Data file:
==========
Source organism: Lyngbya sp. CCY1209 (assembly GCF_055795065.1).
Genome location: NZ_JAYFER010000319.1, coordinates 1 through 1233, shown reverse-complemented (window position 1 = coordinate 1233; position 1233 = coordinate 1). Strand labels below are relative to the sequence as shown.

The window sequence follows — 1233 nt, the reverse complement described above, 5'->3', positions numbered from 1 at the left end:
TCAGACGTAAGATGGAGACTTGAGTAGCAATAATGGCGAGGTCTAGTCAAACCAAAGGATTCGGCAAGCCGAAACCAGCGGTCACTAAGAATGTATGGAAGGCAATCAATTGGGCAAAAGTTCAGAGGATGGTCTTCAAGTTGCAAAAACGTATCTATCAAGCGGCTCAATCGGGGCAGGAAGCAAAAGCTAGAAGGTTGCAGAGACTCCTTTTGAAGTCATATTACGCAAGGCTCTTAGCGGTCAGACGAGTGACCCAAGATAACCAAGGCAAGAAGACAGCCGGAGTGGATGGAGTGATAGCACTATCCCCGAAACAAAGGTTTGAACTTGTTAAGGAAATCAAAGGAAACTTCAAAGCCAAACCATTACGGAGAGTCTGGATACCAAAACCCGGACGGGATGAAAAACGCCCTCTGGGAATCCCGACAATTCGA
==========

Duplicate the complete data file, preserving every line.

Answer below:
Source organism: Lyngbya sp. CCY1209 (assembly GCF_055795065.1).
Genome location: NZ_JAYFER010000319.1, coordinates 1 through 1233, shown reverse-complemented (window position 1 = coordinate 1233; position 1233 = coordinate 1). Strand labels below are relative to the sequence as shown.

The window sequence follows — 1233 nt, the reverse complement described above, 5'->3', positions numbered from 1 at the left end:
TCAGACGTAAGATGGAGACTTGAGTAGCAATAATGGCGAGGTCTAGTCAAACCAAAGGATTCGGCAAGCCGAAACCAGCGGTCACTAAGAATGTATGGAAGGCAATCAATTGGGCAAAAGTTCAGAGGATGGTCTTCAAGTTGCAAAAACGTATCTATCAAGCGGCTCAATCGGGGCAGGAAGCAAAAGCTAGAAGGTTGCAGAGACTCCTTTTGAAGTCATATTACGCAAGGCTCTTAGCGGTCAGACGAGTGACCCAAGATAACCAAGGCAAGAAGACAGCCGGAGTGGATGGAGTGATAGCACTATCCCCGAAACAAAGGTTTGAACTTGTTAAGGAAATCAAAGGAAACTTCAAAGCCAAACCATTACGGAGAGTCTGGATACCAAAACCCGGACGGGATGAAAAACGCCCTCTGGGAATCCCGACAATTCGA